In any case, Suran and Ngameke travel along jungle trails for several days until they come to the base of a cliff hidden by vegetation with water flowing down from the top, when Ngameke produces a bamboo container. He removes the stopper and pulls out several records written by their ancestors. Suran is amazed and reads them, which contain the history of a group of people--a branch of Shem--who traveled to the islands long before. (Incidentally, Suran, a polytheistic hunter-gatherer from several centuries BC is literate. Usually writing systems and literacy follow the advent of agriculture and more complex forms of social organization.)

As with any good history from the ancient Middle East, it begins with the genealogy of the participants to give context to the events--in this case, Shem's lineage for several generations down to Ophir. This is part of what is know as the Table of Nations in the Bible. The genealogy here in Suran 1 is nearly identical to the those found in Genesis 10, 1 Chronicles 1, and Josephus' Antiquities of the Jews. However, it is unique in many ways. (I was going to list off the main differences, but here's a nice little chart instead ; )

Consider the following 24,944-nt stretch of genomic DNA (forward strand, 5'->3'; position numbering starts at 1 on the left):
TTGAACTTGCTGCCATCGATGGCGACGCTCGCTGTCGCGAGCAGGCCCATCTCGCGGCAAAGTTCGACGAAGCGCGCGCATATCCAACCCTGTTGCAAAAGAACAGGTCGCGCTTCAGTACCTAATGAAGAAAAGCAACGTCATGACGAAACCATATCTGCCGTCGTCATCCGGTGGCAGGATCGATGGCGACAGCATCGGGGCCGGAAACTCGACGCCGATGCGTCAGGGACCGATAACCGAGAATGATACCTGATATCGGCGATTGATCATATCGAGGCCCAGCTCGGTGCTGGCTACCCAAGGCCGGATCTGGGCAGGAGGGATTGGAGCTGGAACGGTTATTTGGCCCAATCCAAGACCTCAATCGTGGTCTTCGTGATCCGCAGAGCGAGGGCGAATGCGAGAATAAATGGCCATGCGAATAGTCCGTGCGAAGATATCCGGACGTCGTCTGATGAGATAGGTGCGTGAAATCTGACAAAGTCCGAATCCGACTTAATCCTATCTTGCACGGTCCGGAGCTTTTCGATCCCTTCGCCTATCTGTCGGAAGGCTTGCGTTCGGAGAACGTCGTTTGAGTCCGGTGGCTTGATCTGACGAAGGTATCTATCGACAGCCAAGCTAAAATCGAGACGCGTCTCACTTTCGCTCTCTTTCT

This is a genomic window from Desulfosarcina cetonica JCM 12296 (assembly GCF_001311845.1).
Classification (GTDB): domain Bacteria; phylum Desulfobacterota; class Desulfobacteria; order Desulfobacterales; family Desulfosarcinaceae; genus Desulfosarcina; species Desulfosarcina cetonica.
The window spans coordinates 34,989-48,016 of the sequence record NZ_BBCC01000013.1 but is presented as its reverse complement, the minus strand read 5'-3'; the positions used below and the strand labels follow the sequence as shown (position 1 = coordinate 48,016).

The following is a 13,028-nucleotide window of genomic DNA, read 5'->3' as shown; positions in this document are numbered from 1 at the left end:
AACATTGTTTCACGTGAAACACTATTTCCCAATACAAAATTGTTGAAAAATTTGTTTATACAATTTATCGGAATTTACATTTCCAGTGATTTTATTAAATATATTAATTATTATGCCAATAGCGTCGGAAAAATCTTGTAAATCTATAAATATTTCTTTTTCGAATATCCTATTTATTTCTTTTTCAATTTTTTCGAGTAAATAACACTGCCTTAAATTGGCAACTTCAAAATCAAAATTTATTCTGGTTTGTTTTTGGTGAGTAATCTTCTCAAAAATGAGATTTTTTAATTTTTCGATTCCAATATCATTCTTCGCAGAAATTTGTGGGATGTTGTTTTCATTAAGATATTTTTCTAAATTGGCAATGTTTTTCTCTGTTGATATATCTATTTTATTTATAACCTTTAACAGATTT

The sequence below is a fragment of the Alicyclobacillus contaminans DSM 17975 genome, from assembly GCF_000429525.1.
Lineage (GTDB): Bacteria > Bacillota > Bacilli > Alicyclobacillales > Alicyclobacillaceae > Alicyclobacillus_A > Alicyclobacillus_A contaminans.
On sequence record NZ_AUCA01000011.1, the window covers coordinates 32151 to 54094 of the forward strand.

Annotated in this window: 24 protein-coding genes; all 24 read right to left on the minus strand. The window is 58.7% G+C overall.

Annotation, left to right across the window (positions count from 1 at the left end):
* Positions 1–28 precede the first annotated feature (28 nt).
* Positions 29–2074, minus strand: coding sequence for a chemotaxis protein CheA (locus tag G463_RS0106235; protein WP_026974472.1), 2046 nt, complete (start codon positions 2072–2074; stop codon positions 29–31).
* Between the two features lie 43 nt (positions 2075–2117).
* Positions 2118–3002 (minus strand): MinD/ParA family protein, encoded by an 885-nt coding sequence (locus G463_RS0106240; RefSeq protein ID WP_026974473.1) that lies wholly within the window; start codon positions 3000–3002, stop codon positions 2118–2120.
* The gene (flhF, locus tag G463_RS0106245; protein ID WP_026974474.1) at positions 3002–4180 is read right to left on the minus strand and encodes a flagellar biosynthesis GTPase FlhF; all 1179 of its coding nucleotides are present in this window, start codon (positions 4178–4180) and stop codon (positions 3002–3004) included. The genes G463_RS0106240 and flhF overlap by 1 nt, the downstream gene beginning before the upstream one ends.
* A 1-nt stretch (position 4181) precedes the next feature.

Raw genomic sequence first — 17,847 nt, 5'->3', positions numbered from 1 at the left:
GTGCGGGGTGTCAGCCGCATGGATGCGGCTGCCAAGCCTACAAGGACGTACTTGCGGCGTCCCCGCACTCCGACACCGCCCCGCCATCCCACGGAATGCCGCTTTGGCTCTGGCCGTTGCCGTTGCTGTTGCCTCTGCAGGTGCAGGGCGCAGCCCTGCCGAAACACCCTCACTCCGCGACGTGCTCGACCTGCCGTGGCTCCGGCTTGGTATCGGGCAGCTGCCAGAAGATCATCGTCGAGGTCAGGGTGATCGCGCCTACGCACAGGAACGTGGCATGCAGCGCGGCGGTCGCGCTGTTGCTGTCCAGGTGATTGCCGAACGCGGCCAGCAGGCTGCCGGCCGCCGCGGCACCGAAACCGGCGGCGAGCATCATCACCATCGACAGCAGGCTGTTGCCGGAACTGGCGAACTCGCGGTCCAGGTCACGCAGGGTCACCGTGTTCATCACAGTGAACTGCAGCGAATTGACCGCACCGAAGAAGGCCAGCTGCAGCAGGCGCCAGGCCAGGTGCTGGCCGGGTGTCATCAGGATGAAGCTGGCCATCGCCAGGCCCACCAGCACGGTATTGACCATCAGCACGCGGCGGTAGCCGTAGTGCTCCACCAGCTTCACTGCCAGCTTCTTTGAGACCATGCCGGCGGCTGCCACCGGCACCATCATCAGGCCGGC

Reading the ancestral records, Suran learns that some of Ophir's sons (a "band of ten") traveled for many years until they reached the northern shores of the islands, where they established a righteous order (i.e., priesthood order) among the people and adopted many islanders into it. But after many years, the people returned to their animism/polytheism, and the righteous band dwindled until there were few of them. After many years a broken branch of the tribe of Levi also came to the islands (we'll talk more about this later), and Ruman interjects that he's recorded many more things concerning the ancestors in the Aklatan. But finally, Ngameke admits he is now the last of this righteous lineage.